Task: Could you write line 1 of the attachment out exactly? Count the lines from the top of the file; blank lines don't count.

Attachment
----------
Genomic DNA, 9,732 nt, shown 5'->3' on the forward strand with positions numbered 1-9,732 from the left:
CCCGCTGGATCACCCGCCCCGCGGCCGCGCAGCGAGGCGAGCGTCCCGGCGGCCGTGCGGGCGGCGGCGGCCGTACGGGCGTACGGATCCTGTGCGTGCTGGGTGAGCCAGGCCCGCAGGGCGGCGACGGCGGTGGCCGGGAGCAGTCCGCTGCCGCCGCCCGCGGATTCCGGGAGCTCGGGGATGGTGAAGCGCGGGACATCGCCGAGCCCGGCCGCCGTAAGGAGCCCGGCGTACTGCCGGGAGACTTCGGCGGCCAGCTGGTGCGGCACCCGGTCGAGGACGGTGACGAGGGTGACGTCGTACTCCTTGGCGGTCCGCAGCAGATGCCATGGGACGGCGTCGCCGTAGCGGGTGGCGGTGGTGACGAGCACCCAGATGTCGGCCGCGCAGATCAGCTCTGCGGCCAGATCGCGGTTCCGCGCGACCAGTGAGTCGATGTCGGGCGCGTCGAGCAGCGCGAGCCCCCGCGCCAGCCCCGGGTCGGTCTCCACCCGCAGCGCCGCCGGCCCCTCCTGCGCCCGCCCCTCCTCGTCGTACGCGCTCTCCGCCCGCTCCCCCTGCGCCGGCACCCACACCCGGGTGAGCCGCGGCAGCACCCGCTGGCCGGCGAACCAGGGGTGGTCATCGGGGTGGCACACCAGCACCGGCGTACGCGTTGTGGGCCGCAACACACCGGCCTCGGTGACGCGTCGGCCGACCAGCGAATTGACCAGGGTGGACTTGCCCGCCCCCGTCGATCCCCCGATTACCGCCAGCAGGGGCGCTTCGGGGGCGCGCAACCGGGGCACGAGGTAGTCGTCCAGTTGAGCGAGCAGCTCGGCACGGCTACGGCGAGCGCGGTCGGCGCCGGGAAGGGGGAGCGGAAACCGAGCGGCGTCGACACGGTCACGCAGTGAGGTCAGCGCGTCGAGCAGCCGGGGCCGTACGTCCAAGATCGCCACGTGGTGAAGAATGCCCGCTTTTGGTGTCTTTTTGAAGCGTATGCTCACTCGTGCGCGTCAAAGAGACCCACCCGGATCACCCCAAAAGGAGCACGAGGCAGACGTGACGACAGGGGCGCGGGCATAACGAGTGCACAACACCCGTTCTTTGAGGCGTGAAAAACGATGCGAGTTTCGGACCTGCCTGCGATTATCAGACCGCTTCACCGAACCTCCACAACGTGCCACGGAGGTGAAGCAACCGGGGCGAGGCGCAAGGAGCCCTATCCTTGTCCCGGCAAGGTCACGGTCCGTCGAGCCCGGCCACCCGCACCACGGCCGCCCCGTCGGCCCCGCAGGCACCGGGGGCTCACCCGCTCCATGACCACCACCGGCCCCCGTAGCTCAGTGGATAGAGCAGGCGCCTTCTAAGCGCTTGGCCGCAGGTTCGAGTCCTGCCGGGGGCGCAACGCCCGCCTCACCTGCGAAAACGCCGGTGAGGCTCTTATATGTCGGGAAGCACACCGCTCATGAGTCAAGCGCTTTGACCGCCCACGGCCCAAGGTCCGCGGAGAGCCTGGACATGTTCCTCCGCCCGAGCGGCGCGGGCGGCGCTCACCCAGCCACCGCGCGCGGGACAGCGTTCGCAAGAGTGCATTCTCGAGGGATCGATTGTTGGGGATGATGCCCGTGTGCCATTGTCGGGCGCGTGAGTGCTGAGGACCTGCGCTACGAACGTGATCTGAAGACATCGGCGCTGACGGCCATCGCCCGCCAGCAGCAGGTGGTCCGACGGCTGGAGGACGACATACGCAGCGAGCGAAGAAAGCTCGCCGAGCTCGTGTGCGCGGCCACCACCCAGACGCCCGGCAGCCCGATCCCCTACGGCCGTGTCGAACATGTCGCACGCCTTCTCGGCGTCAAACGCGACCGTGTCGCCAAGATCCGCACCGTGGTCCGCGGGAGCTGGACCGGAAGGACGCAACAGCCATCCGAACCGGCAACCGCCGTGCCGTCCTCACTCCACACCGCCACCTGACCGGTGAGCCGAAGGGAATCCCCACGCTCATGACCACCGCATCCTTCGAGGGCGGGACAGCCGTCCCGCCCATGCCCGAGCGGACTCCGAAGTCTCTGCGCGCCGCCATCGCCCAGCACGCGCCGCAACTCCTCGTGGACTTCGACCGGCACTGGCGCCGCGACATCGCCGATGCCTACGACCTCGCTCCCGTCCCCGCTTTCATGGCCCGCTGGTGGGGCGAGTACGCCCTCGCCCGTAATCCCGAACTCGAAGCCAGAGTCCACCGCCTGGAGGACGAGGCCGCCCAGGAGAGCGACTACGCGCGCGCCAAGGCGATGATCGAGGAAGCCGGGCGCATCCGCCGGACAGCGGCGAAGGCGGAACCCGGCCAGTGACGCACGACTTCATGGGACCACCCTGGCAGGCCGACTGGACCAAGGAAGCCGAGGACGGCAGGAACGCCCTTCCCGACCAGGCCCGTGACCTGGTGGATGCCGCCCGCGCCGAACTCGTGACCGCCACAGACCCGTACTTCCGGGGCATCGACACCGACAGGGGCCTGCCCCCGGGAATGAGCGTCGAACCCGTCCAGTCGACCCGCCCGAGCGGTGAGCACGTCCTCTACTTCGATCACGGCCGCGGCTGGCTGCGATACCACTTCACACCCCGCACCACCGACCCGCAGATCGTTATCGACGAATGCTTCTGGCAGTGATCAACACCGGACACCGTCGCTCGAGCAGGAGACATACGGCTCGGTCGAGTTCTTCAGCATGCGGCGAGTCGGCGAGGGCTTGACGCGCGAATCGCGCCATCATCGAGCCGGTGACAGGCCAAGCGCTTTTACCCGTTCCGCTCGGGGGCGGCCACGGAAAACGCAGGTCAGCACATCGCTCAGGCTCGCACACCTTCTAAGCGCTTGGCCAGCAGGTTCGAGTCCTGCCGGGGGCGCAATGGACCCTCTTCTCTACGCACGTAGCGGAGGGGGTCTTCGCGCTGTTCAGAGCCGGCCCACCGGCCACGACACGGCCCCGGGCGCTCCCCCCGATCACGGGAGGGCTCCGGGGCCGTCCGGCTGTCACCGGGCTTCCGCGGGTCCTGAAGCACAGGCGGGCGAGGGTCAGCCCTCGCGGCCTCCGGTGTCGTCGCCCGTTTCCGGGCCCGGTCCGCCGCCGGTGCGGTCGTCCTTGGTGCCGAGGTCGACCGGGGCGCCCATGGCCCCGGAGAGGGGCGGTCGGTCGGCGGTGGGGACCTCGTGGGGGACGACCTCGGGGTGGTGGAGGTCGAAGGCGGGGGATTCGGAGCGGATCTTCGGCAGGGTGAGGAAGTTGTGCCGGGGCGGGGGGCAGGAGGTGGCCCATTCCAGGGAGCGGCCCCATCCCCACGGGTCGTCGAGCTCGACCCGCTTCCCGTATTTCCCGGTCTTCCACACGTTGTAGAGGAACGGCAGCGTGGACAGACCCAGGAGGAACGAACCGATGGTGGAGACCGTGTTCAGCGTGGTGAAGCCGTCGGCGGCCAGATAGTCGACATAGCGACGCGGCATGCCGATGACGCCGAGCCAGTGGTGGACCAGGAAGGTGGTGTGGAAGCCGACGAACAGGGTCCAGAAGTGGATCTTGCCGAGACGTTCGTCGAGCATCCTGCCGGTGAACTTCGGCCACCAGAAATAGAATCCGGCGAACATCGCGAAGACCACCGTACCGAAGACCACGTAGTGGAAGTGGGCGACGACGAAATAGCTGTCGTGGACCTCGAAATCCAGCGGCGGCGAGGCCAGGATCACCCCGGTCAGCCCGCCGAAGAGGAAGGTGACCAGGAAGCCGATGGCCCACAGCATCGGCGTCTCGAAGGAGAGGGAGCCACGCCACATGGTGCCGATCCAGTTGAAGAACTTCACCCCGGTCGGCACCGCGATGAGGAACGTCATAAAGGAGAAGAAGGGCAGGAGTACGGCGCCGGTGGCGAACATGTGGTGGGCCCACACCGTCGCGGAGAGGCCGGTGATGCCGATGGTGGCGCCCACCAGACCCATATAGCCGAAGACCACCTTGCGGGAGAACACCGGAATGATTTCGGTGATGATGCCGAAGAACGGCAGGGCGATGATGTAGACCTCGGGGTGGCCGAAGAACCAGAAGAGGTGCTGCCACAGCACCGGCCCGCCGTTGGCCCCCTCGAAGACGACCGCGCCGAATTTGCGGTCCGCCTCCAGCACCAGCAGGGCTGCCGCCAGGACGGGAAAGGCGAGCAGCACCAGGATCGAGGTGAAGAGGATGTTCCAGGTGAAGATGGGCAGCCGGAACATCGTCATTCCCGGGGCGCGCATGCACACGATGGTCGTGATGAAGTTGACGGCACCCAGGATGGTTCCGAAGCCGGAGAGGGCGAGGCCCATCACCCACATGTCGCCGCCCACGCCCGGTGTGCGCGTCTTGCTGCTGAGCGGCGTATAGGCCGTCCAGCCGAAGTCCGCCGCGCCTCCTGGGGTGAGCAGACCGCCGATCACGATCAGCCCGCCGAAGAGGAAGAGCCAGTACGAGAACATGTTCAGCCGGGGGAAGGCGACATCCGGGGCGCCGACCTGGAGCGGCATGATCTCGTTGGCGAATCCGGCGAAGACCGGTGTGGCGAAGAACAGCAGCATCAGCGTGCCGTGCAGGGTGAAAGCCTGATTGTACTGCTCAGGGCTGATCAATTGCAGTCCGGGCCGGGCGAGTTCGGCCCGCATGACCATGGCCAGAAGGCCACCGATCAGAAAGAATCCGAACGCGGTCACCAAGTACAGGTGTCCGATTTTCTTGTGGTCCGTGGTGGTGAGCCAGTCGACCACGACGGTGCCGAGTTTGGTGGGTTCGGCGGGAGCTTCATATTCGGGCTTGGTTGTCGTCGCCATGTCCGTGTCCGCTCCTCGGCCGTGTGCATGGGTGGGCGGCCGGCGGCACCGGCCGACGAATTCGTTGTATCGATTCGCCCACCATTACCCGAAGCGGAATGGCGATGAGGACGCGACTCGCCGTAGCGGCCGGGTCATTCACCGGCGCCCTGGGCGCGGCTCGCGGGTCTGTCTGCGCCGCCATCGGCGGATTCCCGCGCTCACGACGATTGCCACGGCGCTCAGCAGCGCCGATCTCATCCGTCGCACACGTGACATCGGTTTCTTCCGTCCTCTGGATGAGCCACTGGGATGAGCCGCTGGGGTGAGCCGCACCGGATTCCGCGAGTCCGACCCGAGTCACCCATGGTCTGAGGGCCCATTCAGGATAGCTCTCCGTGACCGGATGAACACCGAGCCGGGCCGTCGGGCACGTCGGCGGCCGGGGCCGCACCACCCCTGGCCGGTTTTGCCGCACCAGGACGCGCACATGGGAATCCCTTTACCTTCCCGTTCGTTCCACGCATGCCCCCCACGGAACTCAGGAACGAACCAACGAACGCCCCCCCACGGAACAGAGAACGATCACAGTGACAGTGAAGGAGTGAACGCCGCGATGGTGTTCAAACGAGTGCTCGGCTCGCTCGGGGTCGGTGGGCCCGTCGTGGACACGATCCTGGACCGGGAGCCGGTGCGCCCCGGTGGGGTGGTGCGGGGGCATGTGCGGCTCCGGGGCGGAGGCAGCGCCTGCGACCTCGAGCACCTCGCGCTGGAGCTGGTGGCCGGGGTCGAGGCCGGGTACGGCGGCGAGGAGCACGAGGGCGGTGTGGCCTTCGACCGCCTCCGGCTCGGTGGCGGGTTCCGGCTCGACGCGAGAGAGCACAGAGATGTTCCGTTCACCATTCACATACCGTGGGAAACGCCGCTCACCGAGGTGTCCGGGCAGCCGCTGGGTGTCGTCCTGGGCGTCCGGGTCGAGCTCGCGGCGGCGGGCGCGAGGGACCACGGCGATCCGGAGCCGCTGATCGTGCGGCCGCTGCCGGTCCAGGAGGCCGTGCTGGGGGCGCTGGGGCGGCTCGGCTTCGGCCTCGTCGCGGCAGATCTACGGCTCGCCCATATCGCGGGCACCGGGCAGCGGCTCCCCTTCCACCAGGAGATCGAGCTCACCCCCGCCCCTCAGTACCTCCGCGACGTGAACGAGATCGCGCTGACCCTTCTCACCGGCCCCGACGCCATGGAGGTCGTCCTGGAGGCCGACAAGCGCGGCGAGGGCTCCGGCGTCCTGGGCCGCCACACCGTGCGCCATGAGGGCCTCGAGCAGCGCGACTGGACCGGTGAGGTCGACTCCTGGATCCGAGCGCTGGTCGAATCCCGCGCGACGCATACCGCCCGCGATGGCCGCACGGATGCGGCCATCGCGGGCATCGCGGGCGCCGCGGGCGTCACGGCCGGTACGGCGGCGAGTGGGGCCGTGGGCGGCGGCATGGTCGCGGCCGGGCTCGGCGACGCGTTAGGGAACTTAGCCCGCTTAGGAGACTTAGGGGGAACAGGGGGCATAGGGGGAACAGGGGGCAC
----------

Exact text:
Genomic DNA, 9,732 nt, shown 5'->3' on the forward strand with positions numbered 1-9,732 from the left: